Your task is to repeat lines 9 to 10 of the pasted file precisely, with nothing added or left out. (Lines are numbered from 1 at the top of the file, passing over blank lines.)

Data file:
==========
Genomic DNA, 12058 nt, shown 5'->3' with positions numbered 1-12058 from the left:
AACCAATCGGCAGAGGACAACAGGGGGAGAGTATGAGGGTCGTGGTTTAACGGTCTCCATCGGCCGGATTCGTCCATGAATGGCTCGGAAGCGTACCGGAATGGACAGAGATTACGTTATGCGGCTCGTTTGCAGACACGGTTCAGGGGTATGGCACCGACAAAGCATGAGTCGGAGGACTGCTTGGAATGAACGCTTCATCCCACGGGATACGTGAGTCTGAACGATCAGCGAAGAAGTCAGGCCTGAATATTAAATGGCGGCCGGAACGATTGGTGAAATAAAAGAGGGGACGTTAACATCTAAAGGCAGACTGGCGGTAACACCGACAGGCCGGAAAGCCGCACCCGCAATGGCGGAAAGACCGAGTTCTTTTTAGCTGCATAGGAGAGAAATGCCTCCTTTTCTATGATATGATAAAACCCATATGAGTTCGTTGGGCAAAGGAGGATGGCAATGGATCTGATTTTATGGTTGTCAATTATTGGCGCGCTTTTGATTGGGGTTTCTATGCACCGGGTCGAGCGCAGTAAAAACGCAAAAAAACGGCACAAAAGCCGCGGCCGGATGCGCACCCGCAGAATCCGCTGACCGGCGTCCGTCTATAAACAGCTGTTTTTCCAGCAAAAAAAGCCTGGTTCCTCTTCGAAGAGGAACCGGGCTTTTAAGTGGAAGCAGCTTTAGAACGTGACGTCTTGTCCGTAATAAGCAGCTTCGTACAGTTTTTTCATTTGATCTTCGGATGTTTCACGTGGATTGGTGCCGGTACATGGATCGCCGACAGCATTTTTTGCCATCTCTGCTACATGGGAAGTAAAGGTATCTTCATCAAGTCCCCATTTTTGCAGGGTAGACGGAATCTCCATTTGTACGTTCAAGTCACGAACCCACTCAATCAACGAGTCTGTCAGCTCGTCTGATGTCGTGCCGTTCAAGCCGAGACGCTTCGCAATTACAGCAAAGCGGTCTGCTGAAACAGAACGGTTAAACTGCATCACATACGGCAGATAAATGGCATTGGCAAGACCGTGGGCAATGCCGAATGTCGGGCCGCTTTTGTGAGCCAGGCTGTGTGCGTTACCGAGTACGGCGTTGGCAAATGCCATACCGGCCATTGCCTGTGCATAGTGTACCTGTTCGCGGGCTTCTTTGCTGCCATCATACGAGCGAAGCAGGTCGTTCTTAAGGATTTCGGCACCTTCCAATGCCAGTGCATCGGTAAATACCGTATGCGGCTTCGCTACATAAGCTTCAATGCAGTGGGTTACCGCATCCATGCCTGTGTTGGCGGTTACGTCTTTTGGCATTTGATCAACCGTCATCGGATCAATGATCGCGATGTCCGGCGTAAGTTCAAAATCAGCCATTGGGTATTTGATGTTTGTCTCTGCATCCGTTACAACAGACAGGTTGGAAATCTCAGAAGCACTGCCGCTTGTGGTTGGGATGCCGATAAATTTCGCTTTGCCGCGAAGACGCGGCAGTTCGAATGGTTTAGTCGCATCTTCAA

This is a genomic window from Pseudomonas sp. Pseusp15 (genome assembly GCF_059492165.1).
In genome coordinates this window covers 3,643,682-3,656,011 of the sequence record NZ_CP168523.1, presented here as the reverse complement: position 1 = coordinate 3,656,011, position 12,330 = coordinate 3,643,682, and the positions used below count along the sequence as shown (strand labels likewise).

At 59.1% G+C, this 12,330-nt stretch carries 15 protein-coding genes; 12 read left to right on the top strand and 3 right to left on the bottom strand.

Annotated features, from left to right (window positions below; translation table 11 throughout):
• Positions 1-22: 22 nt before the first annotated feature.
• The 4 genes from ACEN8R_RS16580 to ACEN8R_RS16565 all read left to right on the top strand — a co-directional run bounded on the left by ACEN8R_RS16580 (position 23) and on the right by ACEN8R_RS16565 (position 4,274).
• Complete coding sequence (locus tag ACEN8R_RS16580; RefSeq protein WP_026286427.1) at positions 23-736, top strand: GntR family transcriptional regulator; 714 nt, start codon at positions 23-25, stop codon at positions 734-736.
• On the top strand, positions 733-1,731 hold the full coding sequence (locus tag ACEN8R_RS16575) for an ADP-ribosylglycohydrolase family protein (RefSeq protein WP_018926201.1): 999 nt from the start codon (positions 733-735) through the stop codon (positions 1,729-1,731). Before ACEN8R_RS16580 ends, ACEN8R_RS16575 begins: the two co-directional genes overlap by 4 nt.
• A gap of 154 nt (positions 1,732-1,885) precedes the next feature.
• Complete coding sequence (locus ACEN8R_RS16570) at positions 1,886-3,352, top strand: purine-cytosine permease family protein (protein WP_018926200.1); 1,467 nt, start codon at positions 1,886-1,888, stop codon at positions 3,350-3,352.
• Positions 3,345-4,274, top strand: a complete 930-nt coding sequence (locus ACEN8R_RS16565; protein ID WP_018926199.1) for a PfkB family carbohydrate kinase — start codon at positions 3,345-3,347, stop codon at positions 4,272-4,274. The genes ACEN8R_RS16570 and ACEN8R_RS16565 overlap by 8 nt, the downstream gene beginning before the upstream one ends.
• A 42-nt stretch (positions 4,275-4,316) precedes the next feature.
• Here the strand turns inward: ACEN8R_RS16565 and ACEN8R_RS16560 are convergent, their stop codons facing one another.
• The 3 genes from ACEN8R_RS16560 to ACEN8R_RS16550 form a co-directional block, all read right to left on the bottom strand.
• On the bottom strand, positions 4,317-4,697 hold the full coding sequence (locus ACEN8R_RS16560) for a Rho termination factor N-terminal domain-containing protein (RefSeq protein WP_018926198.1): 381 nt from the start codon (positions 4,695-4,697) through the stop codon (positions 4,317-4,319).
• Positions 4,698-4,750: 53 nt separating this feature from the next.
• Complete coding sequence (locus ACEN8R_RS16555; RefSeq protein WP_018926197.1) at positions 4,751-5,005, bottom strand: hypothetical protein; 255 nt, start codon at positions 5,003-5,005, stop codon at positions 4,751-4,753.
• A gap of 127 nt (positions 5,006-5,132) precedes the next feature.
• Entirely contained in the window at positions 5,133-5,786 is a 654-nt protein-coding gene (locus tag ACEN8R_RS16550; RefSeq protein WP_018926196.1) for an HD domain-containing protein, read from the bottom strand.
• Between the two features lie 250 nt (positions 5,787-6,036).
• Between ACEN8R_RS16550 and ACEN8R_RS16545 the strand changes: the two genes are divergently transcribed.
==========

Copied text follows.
• Complete coding sequence (locus tag ACEN8R_RS16580; RefSeq protein WP_026286427.1) at positions 23-736, top strand: GntR family transcriptional regulator; 714 nt, start codon at positions 23-25, stop codon at positions 734-736.
• On the top strand, positions 733-1,731 hold the full coding sequence (locus tag ACEN8R_RS16575) for an ADP-ribosylglycohydrolase family protein (RefSeq protein WP_018926201.1): 999 nt from the start codon (positions 733-735) through the stop codon (positions 1,729-1,731). Before ACEN8R_RS16580 ends, ACEN8R_RS16575 begins: the two co-directional genes overlap by 4 nt.